Thelen: What made it powerful, you think? [background noise]

Charles: The quotes and the photographs. [laughter]

Thelen: Alright I asked for that.

Charles: Sorry.

Staples: You want to start over again?

Thelen: Yes, let is try.

Charles: I would say - we have talked at times about a Jewish museum. It was not so much the exhibits, Bob in Amsterdam? Three synagogues from three different periods were put together to become a Jewish museum.

Thelen: I know that museum.

Charles: What we really liked were the glass breaks between the buildings. You connected them in a very modern way that often is not allowed or encouraged here with historic preservation. It seemed like a very creative way to put that together.

Staples: The Europeans seem to have a much easier time translating a building from one period to another.

Thelen: In what sense?

Staples: They just interrupt something with glass or mirrors or stainless steel, you know statements. The restrooms in the museums are always more interesting than the ones here.

Charles: They did some glass restrooms. There was an exhibit I saw, Bob did not see it, I want to say about, I am trying to think about trips, but I think it may have been as early as eighty-two, it leads into where we are going to talk about next. It was at the Stot Museum in Munich, Munster-Stot Museum and it was about death.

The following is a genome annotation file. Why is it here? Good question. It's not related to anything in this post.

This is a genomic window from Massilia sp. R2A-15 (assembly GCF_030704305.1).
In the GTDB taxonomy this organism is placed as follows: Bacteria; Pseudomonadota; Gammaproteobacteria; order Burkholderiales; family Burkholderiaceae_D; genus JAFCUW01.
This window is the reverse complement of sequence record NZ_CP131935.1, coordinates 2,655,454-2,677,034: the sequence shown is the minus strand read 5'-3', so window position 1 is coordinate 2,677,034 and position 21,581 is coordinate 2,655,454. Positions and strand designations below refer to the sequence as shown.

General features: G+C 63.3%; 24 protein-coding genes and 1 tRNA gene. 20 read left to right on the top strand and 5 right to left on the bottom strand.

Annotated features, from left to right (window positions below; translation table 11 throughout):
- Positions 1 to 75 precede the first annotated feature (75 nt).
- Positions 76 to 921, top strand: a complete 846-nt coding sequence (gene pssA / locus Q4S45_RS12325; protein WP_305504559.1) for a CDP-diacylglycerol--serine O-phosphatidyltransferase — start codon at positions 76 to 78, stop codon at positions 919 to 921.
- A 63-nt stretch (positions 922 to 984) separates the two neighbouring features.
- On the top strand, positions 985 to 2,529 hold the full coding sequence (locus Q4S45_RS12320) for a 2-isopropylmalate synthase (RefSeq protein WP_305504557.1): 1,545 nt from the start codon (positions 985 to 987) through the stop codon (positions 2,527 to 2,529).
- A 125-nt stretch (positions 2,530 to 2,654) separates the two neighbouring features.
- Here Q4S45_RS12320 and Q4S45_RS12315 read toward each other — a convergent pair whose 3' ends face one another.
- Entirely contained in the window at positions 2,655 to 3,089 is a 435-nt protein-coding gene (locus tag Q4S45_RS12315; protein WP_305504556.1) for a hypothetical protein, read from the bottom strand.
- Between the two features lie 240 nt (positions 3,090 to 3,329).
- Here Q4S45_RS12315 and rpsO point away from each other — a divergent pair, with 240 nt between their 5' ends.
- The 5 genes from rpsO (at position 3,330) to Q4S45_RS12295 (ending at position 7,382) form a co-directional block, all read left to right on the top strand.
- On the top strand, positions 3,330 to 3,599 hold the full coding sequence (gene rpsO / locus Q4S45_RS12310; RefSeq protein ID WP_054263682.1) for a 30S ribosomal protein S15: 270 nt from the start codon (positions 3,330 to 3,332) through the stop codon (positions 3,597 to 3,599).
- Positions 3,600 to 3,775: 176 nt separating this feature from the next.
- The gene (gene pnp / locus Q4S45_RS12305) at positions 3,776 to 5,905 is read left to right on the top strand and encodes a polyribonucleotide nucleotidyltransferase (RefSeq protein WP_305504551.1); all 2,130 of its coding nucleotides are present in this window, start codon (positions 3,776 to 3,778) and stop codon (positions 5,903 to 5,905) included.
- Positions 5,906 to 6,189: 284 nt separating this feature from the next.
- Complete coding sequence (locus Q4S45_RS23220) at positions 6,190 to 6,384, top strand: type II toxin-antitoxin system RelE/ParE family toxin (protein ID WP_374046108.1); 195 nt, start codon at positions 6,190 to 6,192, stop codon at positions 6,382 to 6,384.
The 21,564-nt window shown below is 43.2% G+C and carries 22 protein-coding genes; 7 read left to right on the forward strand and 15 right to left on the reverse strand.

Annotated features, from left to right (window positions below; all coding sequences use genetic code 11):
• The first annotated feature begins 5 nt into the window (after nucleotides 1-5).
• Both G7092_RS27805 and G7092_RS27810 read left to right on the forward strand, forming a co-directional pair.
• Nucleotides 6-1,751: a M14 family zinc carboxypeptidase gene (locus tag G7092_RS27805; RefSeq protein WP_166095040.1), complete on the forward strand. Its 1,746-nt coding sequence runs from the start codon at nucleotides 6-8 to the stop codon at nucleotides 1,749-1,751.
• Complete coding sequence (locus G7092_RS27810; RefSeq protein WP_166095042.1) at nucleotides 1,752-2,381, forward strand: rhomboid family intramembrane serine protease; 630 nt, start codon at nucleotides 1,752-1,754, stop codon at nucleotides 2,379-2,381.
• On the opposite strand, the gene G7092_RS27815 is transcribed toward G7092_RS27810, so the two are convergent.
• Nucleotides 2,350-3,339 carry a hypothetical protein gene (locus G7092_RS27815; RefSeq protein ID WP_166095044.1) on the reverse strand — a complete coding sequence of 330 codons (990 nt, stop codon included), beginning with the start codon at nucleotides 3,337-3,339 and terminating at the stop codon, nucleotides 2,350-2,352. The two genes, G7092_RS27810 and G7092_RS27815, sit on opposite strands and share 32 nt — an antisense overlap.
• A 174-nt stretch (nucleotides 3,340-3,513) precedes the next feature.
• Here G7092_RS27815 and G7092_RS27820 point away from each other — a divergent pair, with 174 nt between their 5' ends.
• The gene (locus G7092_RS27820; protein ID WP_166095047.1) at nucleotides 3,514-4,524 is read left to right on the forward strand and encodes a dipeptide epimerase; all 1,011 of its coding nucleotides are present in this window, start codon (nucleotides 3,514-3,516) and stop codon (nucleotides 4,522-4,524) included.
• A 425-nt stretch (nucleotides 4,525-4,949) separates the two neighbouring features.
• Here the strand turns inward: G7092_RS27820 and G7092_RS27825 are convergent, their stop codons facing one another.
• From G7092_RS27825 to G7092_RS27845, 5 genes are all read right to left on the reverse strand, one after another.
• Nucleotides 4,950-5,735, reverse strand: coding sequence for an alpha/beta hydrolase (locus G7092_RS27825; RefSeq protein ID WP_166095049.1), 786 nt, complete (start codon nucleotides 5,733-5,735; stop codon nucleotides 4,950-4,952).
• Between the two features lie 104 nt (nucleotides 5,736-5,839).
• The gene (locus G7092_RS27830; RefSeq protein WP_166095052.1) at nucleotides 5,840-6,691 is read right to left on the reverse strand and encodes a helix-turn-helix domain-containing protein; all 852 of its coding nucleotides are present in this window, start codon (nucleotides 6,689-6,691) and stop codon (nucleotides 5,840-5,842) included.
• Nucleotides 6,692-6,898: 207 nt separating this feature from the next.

Thelen: Death, um-hum.

Charles: It used a lot of artifacts, but it also was very theatrical and I just had not even seen or thought about this kind of theatrical stuff in an exhibit before this. When you first came in there were three gray, four gray figures sitting in chairs, prop chairs or chairs they had made. These figures were sort of abstract, one is maybe like this, one is like this, the next one is like this, clearly something is happening to this body. Then there were little views you could get. You could look through a slot and just kind of see the end of a bed in an emergency room or an intensive care room. You have a sense there is a body in that bed and something is going to happen.